With the impending resignation of Securities and Exchange Commission Chairwoman Mary Jo White, I am hopeful that the too often extremely aggressive tactics against hard-working and well-meaning advisors during her tenure will come to an end. I commend White for her service. She is an extremely smart lawyer who took a significant pay cut to serve her country. But former prosecutors prosecute, and too often small firms were the victims of bullying from the SEC intimidating them to comply when it was not necessary nor, in my opinion, appropriate: “No, there is no law or regulation requiring same, but it is our position that you must do X, and if you don’t, there will be consequences.” That’s akin to a president who becomes infatuated with executive orders because he knows better than the public what is good for America. Too many firms capitulated rather than fight the bully. To the next chairperson (it will not be me), please be mindful of this.
When White indicated in one of her initial speeches shortly after her appointment that she wanted the SEC to be “felt and feared,” she meant it. Unfortunately, that tone was misplaced relative to advisors. The advisory community is on the buy side; it did not create the products that led to the explosive 2008-2009 market meltdown. On the contrary, that was the result of the Street’s sell side. If history proves correct, without proper vetting and approval, and revised compensation protocols, it will unfortunately reoccur.
To their and my dismay, small to medium-sized advisory firms were painted with the same broad brush as were the sell-side firms. It was White’s charge (per President Barack Obama’s mandate) to clean up Wall Street. Note to President Obama and the SEC: Small to medium-sized advisory firms are not Wall Street. I wish the commission understood that, and developed an understanding of the differences between behemoth banks and investment banks, and the average investment advisory firm. These small to medium-sized ’40 Act firms have never enjoyed the SEC’s understanding of their practices. There was and is a significant disconnect, which I hope will be recognized by the next chairperson.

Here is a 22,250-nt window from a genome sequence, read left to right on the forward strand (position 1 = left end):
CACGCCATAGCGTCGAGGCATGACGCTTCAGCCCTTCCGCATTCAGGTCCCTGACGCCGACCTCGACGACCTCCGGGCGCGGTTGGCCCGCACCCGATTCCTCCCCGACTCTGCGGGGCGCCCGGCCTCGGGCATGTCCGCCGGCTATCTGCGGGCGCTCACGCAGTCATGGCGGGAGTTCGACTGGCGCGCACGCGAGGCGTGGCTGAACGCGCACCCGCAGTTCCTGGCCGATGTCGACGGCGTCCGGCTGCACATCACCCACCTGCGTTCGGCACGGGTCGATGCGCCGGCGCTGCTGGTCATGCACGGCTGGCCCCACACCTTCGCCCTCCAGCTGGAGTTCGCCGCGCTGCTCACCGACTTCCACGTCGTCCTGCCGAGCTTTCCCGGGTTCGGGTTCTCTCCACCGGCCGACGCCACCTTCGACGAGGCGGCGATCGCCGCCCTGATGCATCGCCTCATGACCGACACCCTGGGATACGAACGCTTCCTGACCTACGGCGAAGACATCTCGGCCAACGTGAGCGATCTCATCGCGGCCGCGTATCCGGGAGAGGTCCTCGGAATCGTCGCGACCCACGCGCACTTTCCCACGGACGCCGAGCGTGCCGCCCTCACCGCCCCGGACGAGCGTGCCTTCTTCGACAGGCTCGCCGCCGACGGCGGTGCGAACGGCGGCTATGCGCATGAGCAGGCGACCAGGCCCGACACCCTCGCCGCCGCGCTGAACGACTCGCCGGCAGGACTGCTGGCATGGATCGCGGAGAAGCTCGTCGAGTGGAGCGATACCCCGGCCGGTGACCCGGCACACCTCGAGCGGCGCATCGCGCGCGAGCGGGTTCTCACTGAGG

When is the last time the SEC caught a criminal before before the public was abused? I submit to you, never! Given all of the increased regulations, how did the Wells Fargo sales scandal happen? My mantra: “Follow the money.”
What to Do
Given the technology at our disposal, regulators should replace the vast majority of “once a decade” on-site reviews with technology-based exams conducted much more frequently to confirm that investor money is where it is supposed to be — at a qualified custodian.
The vast majority of investment-related scandals are attributable to money not being where it is supposed to be (e.g., Madoff, Stanford and countless other Ponzi schemes). No investor has suffered catastrophic losses as result of John or Suzy not reporting their personal securities transactions in a timely manner (why does that matter for a firm that is a mutual fund or ETF allocator?), or the failure of an advisor to update his or her business continuity plan (for which, I submit, there is still no rule requirement).
So what is the answer? Common sense. No more one-size-fits-all exams. Hire forensic accountants. Fire or reassign to the sell side many of the current examination staff caught in the minutiae of inconsequential issues. We still live in a capitalist democracy, and if you stink as a money manager, clients will leave. To the advisory community, let’s just make sure that the money is where it is supposed to be. If we do that on an ongoing basis, there will be far fewer scandals, and government will have effectively discharged its obligation to its citizens.
— Read Ex-Prosecutor Emerges as Top Trump Pick for SEC Chief on ThinkAdvisor.